• A chronic seronegative inflammatory disease
  • affects the axial skeleton, especially the sacroiliac joints, hip joints, and spine
  • extraskeletal involvement of aorta, lung, uvea
  • Disease onset is during young adulthood, typically affecting adolescent boys
  • HLA-B27surface antigen is found in 88-96% of patients
  • Limited chest wall expansion best screening criteria
  • Elevated ESR (sedimentation rate) is present in 80% of patients
  • Serum creatine phosphokinase (CPK) is a good indicator of disease severity
  • Investigators postulate that an endogenic component (HLA-B27) and an exogenic component (Klebsiella or Chlamydia) are responsible for triggering the disease.

Left: Normal posture and lumbar lordosis. Right: Loss of lumbar lordosis and posture in ankylosing spondylitis


  • Insidious onset
  • Early symptoms of buttocks, heels, lower back pain
  • Morning stiffness with improvement of symptoms throughout day
  • Earliest changes involve sacroiliac (SI) joints
  • Disease then extends up the spine
  • Results in loss of spinal motion and lumbar lordosis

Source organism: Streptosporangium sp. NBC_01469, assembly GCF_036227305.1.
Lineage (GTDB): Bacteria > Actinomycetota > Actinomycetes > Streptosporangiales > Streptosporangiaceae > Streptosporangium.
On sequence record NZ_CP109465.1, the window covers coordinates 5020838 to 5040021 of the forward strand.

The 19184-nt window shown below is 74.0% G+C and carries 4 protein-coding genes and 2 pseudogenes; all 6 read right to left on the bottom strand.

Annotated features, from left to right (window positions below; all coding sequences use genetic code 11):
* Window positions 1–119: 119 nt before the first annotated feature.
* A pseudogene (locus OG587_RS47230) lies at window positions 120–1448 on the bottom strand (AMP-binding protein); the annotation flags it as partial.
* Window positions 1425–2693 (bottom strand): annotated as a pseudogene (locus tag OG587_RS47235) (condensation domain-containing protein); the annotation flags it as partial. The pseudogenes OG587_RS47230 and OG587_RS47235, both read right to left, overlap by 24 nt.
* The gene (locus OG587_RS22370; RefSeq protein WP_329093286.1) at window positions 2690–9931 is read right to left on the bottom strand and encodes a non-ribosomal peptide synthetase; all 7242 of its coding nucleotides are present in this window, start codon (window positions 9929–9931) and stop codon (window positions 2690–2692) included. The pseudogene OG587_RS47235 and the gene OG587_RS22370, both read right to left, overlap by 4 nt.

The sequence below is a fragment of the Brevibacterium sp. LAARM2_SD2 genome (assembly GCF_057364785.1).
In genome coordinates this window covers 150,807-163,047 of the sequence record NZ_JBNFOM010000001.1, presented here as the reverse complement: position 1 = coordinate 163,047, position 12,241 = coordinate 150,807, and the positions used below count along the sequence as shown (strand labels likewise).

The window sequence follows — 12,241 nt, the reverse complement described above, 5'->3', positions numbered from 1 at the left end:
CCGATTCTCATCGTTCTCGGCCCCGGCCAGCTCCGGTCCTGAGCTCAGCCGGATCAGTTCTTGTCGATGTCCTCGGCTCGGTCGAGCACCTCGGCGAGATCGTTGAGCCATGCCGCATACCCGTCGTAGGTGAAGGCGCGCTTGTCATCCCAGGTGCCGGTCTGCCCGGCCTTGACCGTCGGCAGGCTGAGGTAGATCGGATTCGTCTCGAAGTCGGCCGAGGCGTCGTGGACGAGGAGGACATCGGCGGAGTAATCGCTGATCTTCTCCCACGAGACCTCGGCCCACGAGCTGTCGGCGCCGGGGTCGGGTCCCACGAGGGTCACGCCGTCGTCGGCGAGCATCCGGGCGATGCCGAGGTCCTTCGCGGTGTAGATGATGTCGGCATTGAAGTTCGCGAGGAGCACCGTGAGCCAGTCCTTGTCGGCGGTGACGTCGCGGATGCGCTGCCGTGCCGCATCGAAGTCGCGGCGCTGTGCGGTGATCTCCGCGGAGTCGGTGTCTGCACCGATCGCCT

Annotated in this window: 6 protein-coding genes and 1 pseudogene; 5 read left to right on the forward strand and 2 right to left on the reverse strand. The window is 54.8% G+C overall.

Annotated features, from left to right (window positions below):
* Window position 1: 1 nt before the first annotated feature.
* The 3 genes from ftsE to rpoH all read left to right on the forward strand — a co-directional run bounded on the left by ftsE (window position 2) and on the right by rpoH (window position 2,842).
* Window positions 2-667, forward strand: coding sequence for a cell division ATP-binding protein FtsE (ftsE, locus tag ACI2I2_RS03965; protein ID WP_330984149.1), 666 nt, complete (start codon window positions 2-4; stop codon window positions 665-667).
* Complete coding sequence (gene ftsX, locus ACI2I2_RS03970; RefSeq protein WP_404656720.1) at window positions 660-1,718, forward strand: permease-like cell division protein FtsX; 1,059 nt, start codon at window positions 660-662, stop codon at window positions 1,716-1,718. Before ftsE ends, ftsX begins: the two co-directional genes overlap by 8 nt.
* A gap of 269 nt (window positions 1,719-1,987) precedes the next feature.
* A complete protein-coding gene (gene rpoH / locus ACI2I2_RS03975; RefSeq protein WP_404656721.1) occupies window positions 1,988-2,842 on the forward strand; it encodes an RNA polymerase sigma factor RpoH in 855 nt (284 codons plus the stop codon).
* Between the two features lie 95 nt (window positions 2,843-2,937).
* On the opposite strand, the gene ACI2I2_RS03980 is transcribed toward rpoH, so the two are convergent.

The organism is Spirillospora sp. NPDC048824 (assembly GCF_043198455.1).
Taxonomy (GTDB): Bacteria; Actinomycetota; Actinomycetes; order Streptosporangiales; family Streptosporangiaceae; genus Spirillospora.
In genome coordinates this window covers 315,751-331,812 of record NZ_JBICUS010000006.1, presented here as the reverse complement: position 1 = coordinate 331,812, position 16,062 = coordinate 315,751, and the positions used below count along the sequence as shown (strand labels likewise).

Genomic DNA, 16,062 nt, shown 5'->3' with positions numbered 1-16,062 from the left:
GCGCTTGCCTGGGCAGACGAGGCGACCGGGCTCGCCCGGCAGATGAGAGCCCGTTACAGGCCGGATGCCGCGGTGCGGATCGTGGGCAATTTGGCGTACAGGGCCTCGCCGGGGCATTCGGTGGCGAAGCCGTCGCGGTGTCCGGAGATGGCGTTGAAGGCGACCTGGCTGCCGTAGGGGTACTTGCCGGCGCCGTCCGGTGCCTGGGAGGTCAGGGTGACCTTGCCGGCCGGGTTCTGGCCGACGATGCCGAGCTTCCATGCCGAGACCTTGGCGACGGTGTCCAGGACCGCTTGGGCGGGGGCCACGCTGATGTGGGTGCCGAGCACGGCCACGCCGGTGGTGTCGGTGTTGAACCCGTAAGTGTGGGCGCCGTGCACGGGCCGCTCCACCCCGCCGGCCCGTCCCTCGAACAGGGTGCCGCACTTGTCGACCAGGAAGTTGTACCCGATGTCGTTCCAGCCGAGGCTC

• Synovitis leads to progressive fibrosis and ankylosis of joints
  • Enthesitis occurs where annulus fibrosis inserts on vertebral body with eventual calcification creating the characteristic “bamboo spine” (right)
  • Uveitis and chest tightness affect 30% of patients
  • Dilatation of aorta occurs in 5% of patients
  • Associated with renal amyloidosis and pulmonary fibrosis


  • Symmetric SI joint widening and subchondral erosions are first radiographic signs
  • Loss of anterior concavity of vertebral body, or squaring of the vertebra
  • Vertabral body marginal syndesmophyte formation (bone spurs connecting vertebral bodies – see red arrows) forming appearance of “bamboo spine”)
  • Disease and radiographic findings begin in SI joints and progress cephalad


  • Disease slowly progresses over several decades
  • Initial treatment involves exercises, and non-steroidal anti-inflammatory medications
  • 10% of patients require surgical intervention
  • Hip disease should be addressed surgically prior to spine surgery
  • Fixed bony flexion that limits ambulation and horizontal gaze after hip correction warrant surgical treatment
  • Loss of lumbar lordosis can be treated with multilevel posterior closing wedge osteotomies – the Smith-Peterson procedure – or other techniques
  • Spine is then fused in to corrected and more functional position
  • Contraindications to surgery include poor general health and significant scarring of major vessels that may be injured when spine is extended